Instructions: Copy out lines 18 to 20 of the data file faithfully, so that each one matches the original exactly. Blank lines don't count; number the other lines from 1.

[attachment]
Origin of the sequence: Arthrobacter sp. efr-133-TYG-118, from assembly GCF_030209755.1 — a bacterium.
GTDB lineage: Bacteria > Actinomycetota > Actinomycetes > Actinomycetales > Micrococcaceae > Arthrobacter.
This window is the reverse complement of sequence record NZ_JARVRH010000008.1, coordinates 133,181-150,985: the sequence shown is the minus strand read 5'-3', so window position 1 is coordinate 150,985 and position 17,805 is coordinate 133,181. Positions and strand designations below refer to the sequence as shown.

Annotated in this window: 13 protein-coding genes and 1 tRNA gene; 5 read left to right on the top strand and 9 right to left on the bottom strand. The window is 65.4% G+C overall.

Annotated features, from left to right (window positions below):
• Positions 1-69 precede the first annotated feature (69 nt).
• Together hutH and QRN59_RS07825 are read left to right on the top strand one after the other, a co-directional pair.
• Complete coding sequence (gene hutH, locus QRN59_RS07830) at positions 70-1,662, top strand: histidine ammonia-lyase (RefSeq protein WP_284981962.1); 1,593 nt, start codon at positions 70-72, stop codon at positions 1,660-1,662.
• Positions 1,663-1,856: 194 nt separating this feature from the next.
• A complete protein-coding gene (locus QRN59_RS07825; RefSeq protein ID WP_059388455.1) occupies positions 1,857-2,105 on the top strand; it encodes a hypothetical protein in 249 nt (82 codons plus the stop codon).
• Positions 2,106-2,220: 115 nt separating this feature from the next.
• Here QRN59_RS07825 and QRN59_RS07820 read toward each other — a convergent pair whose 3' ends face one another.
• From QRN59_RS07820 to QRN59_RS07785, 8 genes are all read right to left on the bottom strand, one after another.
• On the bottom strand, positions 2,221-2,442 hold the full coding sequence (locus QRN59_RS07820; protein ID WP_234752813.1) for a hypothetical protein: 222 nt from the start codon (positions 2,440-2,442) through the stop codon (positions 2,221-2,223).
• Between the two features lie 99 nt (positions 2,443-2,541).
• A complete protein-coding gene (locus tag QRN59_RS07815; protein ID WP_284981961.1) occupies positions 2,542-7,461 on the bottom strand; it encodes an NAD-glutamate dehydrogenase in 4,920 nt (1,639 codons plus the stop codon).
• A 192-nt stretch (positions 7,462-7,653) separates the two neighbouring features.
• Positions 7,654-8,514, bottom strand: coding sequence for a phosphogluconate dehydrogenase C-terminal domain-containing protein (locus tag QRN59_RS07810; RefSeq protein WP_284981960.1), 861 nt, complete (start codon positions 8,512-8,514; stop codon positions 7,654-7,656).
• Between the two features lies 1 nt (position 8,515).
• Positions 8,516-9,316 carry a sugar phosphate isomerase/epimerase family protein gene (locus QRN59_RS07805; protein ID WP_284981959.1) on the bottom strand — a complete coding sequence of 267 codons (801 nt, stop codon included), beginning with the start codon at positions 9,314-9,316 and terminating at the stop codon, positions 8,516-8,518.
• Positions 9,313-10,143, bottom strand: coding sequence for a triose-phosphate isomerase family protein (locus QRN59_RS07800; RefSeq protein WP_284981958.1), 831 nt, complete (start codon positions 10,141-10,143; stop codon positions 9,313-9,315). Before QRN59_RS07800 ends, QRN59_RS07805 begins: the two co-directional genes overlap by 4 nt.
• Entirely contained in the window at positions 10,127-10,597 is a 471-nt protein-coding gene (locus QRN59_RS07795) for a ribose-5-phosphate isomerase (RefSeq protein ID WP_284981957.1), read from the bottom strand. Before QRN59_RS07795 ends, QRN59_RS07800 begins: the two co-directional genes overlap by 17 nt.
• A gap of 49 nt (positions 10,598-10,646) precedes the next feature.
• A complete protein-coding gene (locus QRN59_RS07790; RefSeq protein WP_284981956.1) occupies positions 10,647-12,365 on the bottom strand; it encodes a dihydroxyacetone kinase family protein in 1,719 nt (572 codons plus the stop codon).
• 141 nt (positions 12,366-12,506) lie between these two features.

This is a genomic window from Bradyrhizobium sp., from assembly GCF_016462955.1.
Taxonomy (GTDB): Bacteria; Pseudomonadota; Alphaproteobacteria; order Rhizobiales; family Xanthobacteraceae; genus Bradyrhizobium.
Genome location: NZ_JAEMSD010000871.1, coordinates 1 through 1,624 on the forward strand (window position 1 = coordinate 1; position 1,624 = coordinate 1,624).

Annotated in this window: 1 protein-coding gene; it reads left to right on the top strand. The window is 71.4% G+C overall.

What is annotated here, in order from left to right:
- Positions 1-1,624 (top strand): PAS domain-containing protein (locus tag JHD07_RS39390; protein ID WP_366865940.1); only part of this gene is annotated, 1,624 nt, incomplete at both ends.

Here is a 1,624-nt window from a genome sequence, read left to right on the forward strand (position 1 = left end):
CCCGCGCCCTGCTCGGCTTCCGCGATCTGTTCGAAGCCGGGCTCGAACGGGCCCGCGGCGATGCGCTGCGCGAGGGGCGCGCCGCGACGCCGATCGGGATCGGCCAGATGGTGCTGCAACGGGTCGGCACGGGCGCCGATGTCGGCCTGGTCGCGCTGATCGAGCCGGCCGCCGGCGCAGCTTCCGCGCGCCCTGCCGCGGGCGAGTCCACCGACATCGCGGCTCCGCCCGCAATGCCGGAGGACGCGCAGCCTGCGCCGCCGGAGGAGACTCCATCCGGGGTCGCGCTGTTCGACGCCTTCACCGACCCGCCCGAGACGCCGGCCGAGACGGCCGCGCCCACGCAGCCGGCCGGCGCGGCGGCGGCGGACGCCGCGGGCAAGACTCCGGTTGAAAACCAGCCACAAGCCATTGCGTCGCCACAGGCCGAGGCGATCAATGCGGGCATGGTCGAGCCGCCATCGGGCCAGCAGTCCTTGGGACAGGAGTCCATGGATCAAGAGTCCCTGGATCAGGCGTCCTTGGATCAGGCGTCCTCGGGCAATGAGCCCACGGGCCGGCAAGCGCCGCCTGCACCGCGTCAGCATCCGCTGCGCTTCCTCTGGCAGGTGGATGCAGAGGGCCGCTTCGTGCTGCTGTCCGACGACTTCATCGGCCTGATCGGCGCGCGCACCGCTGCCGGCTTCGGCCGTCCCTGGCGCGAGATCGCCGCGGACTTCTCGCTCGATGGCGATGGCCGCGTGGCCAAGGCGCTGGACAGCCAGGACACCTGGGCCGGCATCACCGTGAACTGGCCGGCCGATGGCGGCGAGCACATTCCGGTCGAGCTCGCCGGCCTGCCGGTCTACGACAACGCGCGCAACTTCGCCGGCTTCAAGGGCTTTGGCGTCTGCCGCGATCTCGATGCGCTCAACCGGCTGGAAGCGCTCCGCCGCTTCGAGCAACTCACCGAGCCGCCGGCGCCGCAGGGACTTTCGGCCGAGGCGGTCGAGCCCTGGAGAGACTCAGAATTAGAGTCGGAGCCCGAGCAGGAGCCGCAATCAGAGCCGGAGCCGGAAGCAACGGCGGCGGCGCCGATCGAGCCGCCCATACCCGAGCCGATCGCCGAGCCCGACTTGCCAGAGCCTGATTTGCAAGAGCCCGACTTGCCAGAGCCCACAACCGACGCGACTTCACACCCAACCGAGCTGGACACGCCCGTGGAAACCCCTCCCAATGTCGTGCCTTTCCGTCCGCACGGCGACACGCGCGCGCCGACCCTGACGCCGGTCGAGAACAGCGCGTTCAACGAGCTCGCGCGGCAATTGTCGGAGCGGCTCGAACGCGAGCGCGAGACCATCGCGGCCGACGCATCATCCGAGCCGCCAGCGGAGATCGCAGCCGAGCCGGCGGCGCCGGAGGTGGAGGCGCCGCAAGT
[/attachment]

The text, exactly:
• Positions 7,654-8,514, bottom strand: coding sequence for a phosphogluconate dehydrogenase C-terminal domain-containing protein (locus tag QRN59_RS07810; RefSeq protein WP_284981960.1), 861 nt, complete (start codon positions 8,512-8,514; stop codon positions 7,654-7,656).
• Between the two features lies 1 nt (position 8,515).
• Positions 8,516-9,316 carry a sugar phosphate isomerase/epimerase family protein gene (locus QRN59_RS07805; protein ID WP_284981959.1) on the bottom strand — a complete coding sequence of 267 codons (801 nt, stop codon included), beginning with the start codon at positions 9,314-9,316 and terminating at the stop codon, positions 8,516-8,518.